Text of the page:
Welcome to the fourth installment of our weeklong overview of Jean-Léon Gérôme (1824–1904), one of the most celebrated masters of his time, and now little more than a footnote to the general public in the wake of Modernism. (Ah, but how he is cherished by connoisseurs and the many artists working to restore the skills and ideals of the classical world, the Italian Renaissance and the Beaux-Arts tradition!)
Duel After the Masquerade, painted in 1857, is one of the most remarkable and haunting pictures in Gérôme’s oeuvre. The picture depicts the aftermath of a duel after a costume ball – a foggy morning in the Bois de Boulogne, Paris. Pierrot is dying in the arms of the Duc de Guise; a man in the costume of a Venetian doge examines the wound while Domino behind them is overcome with emotion and remorse. To the right, the victor, in the costume of an American Indian, leaves alongside Harlequin.
What is it about Duel After the Masquerade that is so suggestive, so disquieting, so evocative? Is it the fact that we are looking at the last moments of Pierrot’s life? Surely not, as we have seen hundreds of pictures featuring men dying. Is it the look of concern and consternation of his fellows? Or is it simply the fact that a man in clown’s makeup is always both more-and-less than human…?
The point of the duel can be deduced by Gérôme’s clever use of costume. Pierrot is a pantomime character; a sad clown in love with Columbine, who usually leaves him for Harlequin. Pierrot is the quintessential loser – he is too naive for his own good, is the butt of pranks, and invariably trusts the wrong person. Harlequin, who is leading the winning duelist away, on the other hand, is a servant of the devil, helping chase the souls of the damned to hell. Clearly, these two men have not tried to kill each other over a point of honor, but over a woman and, in Gérôme’s picture, evil has triumphed.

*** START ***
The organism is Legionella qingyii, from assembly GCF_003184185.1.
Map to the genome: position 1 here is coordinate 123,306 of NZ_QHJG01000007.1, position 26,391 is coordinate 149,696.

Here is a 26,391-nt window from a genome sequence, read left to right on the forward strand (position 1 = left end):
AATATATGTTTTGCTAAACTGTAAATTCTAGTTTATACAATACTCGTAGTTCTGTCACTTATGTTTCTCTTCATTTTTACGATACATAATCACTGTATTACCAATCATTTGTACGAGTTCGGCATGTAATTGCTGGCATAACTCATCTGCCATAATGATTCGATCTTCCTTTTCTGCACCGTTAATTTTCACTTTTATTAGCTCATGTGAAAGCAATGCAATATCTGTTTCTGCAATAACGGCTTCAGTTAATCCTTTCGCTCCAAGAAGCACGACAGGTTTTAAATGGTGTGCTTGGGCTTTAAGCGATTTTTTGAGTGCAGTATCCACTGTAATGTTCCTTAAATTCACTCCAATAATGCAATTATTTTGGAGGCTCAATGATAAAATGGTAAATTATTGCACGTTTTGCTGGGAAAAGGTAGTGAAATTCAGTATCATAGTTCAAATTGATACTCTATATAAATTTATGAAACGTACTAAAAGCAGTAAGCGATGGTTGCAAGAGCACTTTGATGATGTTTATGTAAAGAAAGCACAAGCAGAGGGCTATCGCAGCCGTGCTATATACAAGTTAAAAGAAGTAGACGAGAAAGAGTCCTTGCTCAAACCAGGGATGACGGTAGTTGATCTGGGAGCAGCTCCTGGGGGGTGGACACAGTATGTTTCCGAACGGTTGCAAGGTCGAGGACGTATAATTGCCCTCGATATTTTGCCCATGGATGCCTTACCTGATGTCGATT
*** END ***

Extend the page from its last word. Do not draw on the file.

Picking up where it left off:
And perhaps it is that – the clear triumph of evil – that is so haunting in this picture. The doomed Pierrot is clearly not a villain, and probably not the aggressor, either. Those supporting his body during his final moments are too horrified, too gentle, too dismayed for the dying man to have been an agent of evil. Indeed, Harlequin leads the Indian away (as he leads away damned souls) with their backs to us, as if we are unworthy of their regard.
What is remarkable about Duel After the Masquerade is how different it is from the rest of Gérôme’s body of work. We have seen his mastery of ornate detail (from pillars and scrollwork, to tapestries and marble), but aside from some detail on the doge’s costume, there is none of that here. We have also looked at his remarkably lush use of color – but the color scheme of Duel is extremely muted. Much of the picture is white (or off-white), a non-color, the color of death. (Black, on the other hand, is all colors; white is the color of the void.) Gérôme marvelously obscures the trees and two carriages in the background; this is not some impressionist technique, but, rather, a superb evocation of fog, slowly burning off with the dawn. It is a brilliant use of a wintery palette, and quite unlike his other work.
Gérôme poses his players in a dramatic fashion. The characters to the left are larger, more delineated, and Pierrot is outlined by the colors of the men around him. Indeed, the red of the doge’s robe and angle of his elbow seem to point directly at the dying man’s wound – a dramatic drop of blood on the white costume. His face is covered in white makeup, but his arm now also has the white bloodless quality of death.
These figures are anchored to those on the right by the cloak in the snow that bridges them together. The figures walking away seem to merge into the fog and nothingness – they deliver the necessary information for the narrative, but never keep us from the great drama of the dying man on the left.
A magnificent painting – and an atypical piece from a great master. We will further explore Gérôme’s versatility tomorrow with a look at his painting of Michelangelo.
More Gérôme tomorrow!